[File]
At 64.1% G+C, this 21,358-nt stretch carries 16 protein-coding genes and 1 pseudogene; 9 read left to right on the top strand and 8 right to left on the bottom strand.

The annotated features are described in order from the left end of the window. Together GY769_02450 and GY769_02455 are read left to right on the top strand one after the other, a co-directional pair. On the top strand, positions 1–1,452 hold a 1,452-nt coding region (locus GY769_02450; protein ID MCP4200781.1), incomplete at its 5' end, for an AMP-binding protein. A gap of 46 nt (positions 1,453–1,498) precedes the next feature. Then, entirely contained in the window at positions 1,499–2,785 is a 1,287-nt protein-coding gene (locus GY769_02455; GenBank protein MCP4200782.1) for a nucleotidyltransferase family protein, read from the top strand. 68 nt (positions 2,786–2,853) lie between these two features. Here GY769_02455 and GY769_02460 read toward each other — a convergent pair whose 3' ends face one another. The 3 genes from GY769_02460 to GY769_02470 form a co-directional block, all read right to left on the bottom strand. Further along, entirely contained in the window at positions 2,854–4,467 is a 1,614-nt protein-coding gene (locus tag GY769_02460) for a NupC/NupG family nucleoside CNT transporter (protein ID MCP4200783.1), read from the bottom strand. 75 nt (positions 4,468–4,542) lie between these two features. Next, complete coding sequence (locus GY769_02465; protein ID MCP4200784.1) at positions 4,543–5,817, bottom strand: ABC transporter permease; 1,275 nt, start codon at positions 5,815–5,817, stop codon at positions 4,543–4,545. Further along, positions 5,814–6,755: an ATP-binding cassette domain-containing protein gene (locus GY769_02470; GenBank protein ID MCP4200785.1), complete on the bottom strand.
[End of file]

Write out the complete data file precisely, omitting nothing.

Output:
At 64.1% G+C, this 21,358-nt stretch carries 16 protein-coding genes and 1 pseudogene; 9 read left to right on the top strand and 8 right to left on the bottom strand.

The annotated features are described in order from the left end of the window. Together GY769_02450 and GY769_02455 are read left to right on the top strand one after the other, a co-directional pair. On the top strand, positions 1–1,452 hold a 1,452-nt coding region (locus GY769_02450; protein ID MCP4200781.1), incomplete at its 5' end, for an AMP-binding protein. A gap of 46 nt (positions 1,453–1,498) precedes the next feature. Then, entirely contained in the window at positions 1,499–2,785 is a 1,287-nt protein-coding gene (locus GY769_02455; GenBank protein MCP4200782.1) for a nucleotidyltransferase family protein, read from the top strand. 68 nt (positions 2,786–2,853) lie between these two features. Here GY769_02455 and GY769_02460 read toward each other — a convergent pair whose 3' ends face one another. The 3 genes from GY769_02460 to GY769_02470 form a co-directional block, all read right to left on the bottom strand. Further along, entirely contained in the window at positions 2,854–4,467 is a 1,614-nt protein-coding gene (locus tag GY769_02460) for a NupC/NupG family nucleoside CNT transporter (protein ID MCP4200783.1), read from the bottom strand. 75 nt (positions 4,468–4,542) lie between these two features. Next, complete coding sequence (locus GY769_02465; protein ID MCP4200784.1) at positions 4,543–5,817, bottom strand: ABC transporter permease; 1,275 nt, start codon at positions 5,815–5,817, stop codon at positions 4,543–4,545. Further along, positions 5,814–6,755: an ATP-binding cassette domain-containing protein gene (locus GY769_02470; GenBank protein ID MCP4200785.1), complete on the bottom strand.